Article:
The Financial Divide In Athletics

in sports. the Owners represent the top 1% while the athletes are the silent minority.

Wikimedia Commons

in sports. the Owners represent the top 1% while the athletes are the silent minority.

The divide between the haves and the haves not manifests itself throughout our culture and daily interactions. Part of the way that the aspects of this finance-driven society reflects this through the world of sports and one of the main ways in which it presents itself is through athletics. The world of sports has an odd way of being a microcosm of the world. 


Athletics at its heart is an outlet and a getaway from the “real” world. It allows its fans and viewers the opportunity to transport themselves into a different world where the only thing that matters is who wins and who loses. The stars become idols; we witness these “ordinary” people do extraordinary things. They are real-life superheroes. But there’s a dark side to sports that we choose to ignore. 


Sports and athletics reflect a racialized society and an unequal society. For example, look at the Ownership of professional teams across the three major US Sports leagues: the MLB, NBA, and NFL. In the NFL, there are zero black owners and two minority owners (Shahid Khan of the Jacksonville Jaguars and Kim Pegula of the Buffalo Bills ). In the NBA, there’s only one minority (Michael Jordan of the Charlotte Hornets) and in the MLB there is only one (Arturo Moreno of the Los Angeles Angels). That means that minority owners only make up 4% of ownership across the 3 leagues, and black ownership is at a paltry 1.21%.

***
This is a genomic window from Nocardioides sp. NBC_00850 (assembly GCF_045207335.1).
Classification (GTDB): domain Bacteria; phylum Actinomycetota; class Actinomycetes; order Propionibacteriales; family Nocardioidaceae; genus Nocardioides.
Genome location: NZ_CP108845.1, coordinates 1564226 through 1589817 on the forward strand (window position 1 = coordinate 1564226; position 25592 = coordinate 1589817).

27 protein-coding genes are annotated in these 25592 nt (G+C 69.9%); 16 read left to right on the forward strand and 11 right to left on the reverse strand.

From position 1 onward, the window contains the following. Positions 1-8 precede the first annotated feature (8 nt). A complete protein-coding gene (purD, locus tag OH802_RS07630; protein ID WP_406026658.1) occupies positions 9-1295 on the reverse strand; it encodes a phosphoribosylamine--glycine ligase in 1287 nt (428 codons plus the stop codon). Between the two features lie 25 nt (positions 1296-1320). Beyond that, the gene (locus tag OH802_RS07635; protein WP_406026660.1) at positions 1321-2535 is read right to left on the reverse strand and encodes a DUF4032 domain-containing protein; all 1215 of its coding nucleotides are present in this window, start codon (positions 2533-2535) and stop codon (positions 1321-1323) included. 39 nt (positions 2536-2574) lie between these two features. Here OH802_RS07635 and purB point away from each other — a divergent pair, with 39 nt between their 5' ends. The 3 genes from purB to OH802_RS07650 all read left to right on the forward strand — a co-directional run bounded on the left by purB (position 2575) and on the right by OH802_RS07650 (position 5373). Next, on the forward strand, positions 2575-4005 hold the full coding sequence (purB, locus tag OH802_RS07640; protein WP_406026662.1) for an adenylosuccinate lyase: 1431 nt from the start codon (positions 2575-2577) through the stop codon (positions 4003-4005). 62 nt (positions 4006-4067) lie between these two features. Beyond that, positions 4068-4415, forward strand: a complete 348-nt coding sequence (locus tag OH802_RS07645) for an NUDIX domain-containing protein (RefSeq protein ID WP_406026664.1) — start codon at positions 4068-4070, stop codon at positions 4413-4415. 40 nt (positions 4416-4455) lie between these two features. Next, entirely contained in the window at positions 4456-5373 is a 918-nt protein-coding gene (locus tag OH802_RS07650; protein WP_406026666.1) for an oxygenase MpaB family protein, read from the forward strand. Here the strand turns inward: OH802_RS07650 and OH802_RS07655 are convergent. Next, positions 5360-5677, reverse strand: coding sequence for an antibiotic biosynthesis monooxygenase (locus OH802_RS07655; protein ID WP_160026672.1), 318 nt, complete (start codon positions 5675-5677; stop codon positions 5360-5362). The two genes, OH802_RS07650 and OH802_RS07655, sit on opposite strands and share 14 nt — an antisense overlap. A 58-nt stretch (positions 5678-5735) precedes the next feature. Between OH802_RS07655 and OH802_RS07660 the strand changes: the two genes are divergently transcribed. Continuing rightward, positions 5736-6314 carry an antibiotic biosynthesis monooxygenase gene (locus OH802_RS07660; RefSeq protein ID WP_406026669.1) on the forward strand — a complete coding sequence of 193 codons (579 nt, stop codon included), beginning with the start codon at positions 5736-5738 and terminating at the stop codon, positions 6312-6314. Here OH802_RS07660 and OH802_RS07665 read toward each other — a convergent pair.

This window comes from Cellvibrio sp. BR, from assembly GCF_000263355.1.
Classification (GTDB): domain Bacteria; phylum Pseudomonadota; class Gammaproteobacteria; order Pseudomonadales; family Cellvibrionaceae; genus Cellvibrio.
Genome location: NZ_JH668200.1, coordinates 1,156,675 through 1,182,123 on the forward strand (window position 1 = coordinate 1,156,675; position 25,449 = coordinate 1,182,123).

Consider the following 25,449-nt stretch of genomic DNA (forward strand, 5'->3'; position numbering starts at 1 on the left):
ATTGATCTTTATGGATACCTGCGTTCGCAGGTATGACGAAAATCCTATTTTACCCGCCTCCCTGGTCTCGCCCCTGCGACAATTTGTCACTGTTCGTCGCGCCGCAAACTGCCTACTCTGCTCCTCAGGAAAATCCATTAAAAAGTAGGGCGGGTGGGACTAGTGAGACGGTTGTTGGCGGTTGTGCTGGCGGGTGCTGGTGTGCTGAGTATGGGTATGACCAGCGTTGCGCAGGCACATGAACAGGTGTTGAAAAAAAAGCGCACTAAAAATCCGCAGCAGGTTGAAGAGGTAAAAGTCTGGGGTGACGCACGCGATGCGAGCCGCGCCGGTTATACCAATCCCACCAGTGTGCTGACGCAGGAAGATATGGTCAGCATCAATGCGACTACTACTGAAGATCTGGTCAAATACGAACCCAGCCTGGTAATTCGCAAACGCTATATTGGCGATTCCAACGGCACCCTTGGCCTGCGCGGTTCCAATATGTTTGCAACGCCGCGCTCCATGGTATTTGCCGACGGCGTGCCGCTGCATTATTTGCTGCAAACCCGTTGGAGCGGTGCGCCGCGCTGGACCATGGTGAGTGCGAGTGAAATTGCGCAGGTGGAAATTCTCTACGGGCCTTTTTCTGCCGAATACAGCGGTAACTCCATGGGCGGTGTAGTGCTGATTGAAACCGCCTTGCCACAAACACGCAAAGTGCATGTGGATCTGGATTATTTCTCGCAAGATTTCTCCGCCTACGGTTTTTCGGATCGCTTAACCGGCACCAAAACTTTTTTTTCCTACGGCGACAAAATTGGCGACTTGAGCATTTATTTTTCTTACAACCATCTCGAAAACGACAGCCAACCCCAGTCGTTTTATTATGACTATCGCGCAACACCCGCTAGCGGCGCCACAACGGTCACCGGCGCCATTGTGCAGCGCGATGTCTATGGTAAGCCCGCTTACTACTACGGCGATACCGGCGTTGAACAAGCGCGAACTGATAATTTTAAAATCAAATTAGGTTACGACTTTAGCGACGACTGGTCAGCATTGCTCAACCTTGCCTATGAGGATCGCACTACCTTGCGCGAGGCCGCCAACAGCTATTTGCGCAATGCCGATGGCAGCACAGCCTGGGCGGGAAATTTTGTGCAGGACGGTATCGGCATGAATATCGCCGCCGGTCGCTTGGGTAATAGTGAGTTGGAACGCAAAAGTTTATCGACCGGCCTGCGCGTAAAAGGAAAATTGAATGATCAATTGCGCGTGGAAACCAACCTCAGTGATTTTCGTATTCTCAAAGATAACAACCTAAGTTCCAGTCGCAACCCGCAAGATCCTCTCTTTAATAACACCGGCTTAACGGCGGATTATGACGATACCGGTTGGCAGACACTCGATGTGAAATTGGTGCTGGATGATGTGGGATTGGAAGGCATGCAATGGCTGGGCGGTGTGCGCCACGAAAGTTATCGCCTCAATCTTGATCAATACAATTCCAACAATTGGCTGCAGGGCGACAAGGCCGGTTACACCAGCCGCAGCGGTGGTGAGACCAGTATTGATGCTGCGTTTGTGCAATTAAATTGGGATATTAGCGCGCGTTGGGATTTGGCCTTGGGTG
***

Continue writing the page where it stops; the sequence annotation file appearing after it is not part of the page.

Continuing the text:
But what’s more staggering is the fact that across these three leagues the minority players make up more than 80% of the “workforce” (NBA and NFL) and more than 40% of the MLB! But it shouldn’t be a surprise as the sports industry reflects the real world. With ownership of the different sports leagues, we see the reflection of a world where the 1% rules and the majority of that 1% is generally caucasian. But ownership acts as more of a housing body/initial point throughout the league. When someone controls all the wealth it controls the rules, regulations, and because of that, they are able to control the ways of the league. The leagues are player-driven but are owner ran. 


The NFL due to its weaker players union is the best example of the big three (MLB, NBA, and NFL). The players of the NFL who have the shortest career span on average of the three at a paltry (3.3 years), but even with this, the league has yet to establish guaranteed contracts. Even though it has the highest revenue at a staggering 14 billion dollars.


You see the reality of the situation is that the world of sports is nothing more than a lithe Koi Pond reflecting the images of the broken world that we live in. A world where the rich and powerful rules over the silent majority. However, with the upcoming NFL CBA set to expire this year and NBA CBA set to expire in 2022, the silent majority might not be silent for much longer.